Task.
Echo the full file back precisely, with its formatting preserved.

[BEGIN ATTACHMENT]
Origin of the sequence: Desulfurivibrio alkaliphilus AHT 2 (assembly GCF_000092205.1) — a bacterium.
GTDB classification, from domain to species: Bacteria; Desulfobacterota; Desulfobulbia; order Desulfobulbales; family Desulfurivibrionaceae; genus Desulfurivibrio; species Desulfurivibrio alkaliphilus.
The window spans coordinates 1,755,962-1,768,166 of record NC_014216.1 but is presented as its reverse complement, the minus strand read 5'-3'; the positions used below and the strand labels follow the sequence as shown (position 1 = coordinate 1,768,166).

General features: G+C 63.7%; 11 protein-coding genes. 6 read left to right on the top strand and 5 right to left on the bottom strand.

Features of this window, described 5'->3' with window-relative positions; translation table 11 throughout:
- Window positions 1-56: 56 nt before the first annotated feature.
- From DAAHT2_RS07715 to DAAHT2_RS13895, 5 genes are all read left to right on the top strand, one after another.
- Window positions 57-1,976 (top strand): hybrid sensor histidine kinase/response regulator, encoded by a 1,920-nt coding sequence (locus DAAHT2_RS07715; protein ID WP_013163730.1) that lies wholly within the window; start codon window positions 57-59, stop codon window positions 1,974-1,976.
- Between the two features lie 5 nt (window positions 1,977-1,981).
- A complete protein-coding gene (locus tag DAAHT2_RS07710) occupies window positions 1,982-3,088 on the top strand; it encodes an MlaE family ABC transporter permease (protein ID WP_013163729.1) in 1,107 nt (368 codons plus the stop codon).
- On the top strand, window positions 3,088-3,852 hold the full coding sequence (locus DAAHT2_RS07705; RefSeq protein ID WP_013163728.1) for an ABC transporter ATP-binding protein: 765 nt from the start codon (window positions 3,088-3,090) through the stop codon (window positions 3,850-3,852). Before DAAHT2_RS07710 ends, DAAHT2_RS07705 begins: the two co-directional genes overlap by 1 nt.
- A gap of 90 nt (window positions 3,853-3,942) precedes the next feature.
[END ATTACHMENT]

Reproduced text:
Origin of the sequence: Desulfurivibrio alkaliphilus AHT 2 (assembly GCF_000092205.1) — a bacterium.
GTDB classification, from domain to species: Bacteria; Desulfobacterota; Desulfobulbia; order Desulfobulbales; family Desulfurivibrionaceae; genus Desulfurivibrio; species Desulfurivibrio alkaliphilus.
The window spans coordinates 1,755,962-1,768,166 of record NC_014216.1 but is presented as its reverse complement, the minus strand read 5'-3'; the positions used below and the strand labels follow the sequence as shown (position 1 = coordinate 1,768,166).

General features: G+C 63.7%; 11 protein-coding genes. 6 read left to right on the top strand and 5 right to left on the bottom strand.

Features of this window, described 5'->3' with window-relative positions; translation table 11 throughout:
- Window positions 1-56: 56 nt before the first annotated feature.
- From DAAHT2_RS07715 to DAAHT2_RS13895, 5 genes are all read left to right on the top strand, one after another.
- Window positions 57-1,976 (top strand): hybrid sensor histidine kinase/response regulator, encoded by a 1,920-nt coding sequence (locus DAAHT2_RS07715; protein ID WP_013163730.1) that lies wholly within the window; start codon window positions 57-59, stop codon window positions 1,974-1,976.
- Between the two features lie 5 nt (window positions 1,977-1,981).
- A complete protein-coding gene (locus tag DAAHT2_RS07710) occupies window positions 1,982-3,088 on the top strand; it encodes an MlaE family ABC transporter permease (protein ID WP_013163729.1) in 1,107 nt (368 codons plus the stop codon).
- On the top strand, window positions 3,088-3,852 hold the full coding sequence (locus DAAHT2_RS07705; RefSeq protein ID WP_013163728.1) for an ABC transporter ATP-binding protein: 765 nt from the start codon (window positions 3,088-3,090) through the stop codon (window positions 3,850-3,852). Before DAAHT2_RS07710 ends, DAAHT2_RS07705 begins: the two co-directional genes overlap by 1 nt.
- A gap of 90 nt (window positions 3,853-3,942) precedes the next feature.